There are not enough people who have this fear: fear of their hard drives failing. It’s a fear that sounds almost silly to have; silly enough, at least, that there does not seem to be a proper “name” for this fear, such as there is a name for fear of snakes, or of spiders. Yet, it is a fear that anyone who stores data on a computer needs to have.
I am a long time computer using; my first computer “back in the day” was a Vic-20, then a Commodore 64. Granted, I was mostly a game user (I was a kid) and not a programmer, but even back then I realised the importance of having copies of your software: should the tape in the data cassette tape get eaten (any one remember the old Vic-20’s tape drive?) then all your precious games are gone.
Through the years we have advanced beyond old and slow tape drives and now have blazingly fast SATA hard drive and flash drives. Flash drives are speedy, but limited in size. Hard drives are slower (yet still fast) but huge, potentially 2 terrabytes in size.
Not only am I a long time computer user I also happen to work in the I.T. industry. For a number of years now I have made a point of putting multiple drives into my desktop machine, if for no other reason than to separate my data from the Windows operating system partition. This has served me well: on the occasions I have had to wipe the operating system and reinstall windows I have not had to fear the loss of any of my documents. My documents are not financial in nature, but personal: family pictures, music, and videos. Lots of pictures. Lots of videos.
Several weeks ago in the midst of using it, my computer made a sudden gawdawful sound reminiscient of maybe the dying breaths of a large cow as it is strangled by a boa constrictor. If you can imagine such a sound, you might be able to imagine what my computer sounded like. And then it was silent. The computer had crashed and powered off.
I scoffed. Oh did I scoff, for my data was separate of my operating system. I would merely slap a new drive in, put in a new operating system, and be done with it. Except… the drive that had failed was my data drive.
Despite my lengthy time in the I.T. industry I did not know that if Windows could not find any one of the drives it was looking for, it would not boot. At all. And now I was scared. All my pictures were backed up. All my music was backed up. Most of my family videos were backed up. But not all.
At this point I begin to enter “NTFS Data Recovery” mode. My first thought is to not even worry about Windows: I have a USB boot drive with Ubuntu and a number of utilities on it, including the great dd_rescue. This works mostly fine until it doesn’t.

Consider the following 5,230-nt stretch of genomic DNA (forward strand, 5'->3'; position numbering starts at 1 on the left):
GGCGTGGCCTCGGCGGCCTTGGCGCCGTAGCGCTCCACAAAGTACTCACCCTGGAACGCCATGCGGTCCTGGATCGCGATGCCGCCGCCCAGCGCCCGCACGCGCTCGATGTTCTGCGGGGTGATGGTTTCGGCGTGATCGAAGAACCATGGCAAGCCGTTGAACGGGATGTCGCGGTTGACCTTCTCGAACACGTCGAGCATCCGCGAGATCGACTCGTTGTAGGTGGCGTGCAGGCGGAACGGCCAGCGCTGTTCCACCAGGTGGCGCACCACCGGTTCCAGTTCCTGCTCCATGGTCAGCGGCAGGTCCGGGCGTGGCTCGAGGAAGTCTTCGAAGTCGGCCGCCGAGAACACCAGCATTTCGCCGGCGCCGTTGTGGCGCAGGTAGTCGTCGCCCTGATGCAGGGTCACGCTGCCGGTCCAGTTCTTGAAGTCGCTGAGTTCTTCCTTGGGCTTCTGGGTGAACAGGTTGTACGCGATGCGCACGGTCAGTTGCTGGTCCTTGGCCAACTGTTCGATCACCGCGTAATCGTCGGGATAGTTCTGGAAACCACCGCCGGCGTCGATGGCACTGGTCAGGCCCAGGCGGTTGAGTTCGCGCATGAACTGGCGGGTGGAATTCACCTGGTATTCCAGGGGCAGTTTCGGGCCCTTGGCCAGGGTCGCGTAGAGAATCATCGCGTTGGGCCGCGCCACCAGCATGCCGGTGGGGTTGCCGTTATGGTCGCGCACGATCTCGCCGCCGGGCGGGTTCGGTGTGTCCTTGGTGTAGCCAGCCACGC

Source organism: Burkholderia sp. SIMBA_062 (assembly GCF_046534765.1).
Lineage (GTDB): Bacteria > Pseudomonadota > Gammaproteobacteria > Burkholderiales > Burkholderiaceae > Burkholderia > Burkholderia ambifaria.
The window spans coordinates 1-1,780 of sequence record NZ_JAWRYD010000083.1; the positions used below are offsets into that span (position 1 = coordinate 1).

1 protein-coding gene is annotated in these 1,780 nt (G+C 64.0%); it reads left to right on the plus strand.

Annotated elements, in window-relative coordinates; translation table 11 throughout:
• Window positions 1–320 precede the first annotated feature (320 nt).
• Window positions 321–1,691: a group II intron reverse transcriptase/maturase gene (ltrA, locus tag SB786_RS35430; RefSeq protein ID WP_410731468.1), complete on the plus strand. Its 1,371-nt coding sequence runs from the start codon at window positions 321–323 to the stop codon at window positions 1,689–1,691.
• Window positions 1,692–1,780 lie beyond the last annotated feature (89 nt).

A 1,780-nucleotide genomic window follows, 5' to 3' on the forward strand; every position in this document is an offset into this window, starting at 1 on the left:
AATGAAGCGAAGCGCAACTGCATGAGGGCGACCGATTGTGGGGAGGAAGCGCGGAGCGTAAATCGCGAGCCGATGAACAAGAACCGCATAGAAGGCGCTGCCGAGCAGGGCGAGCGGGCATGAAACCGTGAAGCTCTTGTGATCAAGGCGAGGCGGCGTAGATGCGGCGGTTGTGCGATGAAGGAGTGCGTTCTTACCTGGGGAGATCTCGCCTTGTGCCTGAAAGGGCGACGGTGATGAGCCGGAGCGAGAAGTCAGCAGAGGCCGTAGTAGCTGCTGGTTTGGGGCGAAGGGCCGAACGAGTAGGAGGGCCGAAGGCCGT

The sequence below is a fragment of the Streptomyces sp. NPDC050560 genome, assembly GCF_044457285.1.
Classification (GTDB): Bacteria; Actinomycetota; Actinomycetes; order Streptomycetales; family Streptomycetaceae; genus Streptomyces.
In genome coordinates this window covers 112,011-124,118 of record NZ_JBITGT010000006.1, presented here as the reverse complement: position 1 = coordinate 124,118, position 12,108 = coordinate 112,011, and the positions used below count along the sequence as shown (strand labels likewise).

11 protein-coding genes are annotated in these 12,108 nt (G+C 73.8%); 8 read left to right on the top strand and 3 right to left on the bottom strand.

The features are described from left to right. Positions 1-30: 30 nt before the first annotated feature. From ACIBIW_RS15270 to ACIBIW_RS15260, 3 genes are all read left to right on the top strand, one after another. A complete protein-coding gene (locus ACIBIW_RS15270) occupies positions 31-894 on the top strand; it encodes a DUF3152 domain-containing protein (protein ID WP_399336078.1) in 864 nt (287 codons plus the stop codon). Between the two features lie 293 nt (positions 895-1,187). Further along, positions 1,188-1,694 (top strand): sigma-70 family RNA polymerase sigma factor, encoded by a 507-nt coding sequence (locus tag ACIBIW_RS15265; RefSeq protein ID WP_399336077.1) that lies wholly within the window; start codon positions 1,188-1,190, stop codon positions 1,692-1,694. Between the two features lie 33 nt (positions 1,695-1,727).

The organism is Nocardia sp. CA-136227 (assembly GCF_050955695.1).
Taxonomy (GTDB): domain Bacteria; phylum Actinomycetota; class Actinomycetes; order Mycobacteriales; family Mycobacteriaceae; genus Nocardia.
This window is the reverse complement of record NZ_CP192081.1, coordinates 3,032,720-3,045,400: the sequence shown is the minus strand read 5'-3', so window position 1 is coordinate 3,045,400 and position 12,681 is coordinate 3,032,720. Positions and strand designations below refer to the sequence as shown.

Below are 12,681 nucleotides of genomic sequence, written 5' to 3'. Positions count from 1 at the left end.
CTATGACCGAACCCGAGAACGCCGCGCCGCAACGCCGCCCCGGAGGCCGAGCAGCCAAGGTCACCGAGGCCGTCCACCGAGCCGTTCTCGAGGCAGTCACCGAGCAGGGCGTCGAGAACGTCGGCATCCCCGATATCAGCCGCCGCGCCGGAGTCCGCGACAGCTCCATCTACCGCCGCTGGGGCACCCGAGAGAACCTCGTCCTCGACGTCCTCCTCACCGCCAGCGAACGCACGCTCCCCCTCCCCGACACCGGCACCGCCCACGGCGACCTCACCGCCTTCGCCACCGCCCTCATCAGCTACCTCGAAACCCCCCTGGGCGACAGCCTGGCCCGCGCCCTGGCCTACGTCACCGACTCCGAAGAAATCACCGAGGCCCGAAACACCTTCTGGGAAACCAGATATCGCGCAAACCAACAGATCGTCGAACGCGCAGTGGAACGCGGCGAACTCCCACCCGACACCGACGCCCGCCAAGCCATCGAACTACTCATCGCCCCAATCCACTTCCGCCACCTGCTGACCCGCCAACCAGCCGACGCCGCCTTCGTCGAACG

The problem with hard drives is that they have a lot of moving parts. Of all the various components that comprise a computer system hard drives (and printers) are the ones most likely to fail due to the fact that they have the most moving parts.
Not only do they have moving parts, but moving parts generate heat. Combine moving parts with disk-seek retries as a disk attempts to read a failing disk and you’ll find that the disk continues to fail and, in fact, get worse. That is, trying to rescue a failing disk can make it fail faster. It really does seem like a catch 22.
The major trick is to somehow keep the disk cool. Many posts on disk rescue issues recommend putting the disk into the fridge or freezer. That will work for a short while, but if the disk is badly damaged, or if there is a large amount of data to recover, the disk will ultimately begin to heat up before all data is rescued.
Another suggestion is to loosely wrap it in a cloth and sandwich it between two ice packs. Of course, this only works if the disk is placed outside the computer with the computer case open and all its guts showing, so don’t do it if you’re not comfortable with it. I can tell you, however, that it worked for me, and I was able to rescue 200GB of videos without data loss.
I have since tossed the faulty drive. I don’t even want to look at it anymore. I have also saved all my critical (family) documents in triplicate: one on the desktop, and once on each of two 1TB external drives. Being that I am about 50GB away from filling those TB drives it’s about time to purchase an additional two.
I can live without ‘documents,’ but I would be very unhappy if my family’s pictoral and video history were lost due to lack of foresight on my part. Computer failures do happen. Recovery is bad enough being stressful, it should not also be heart wrenching.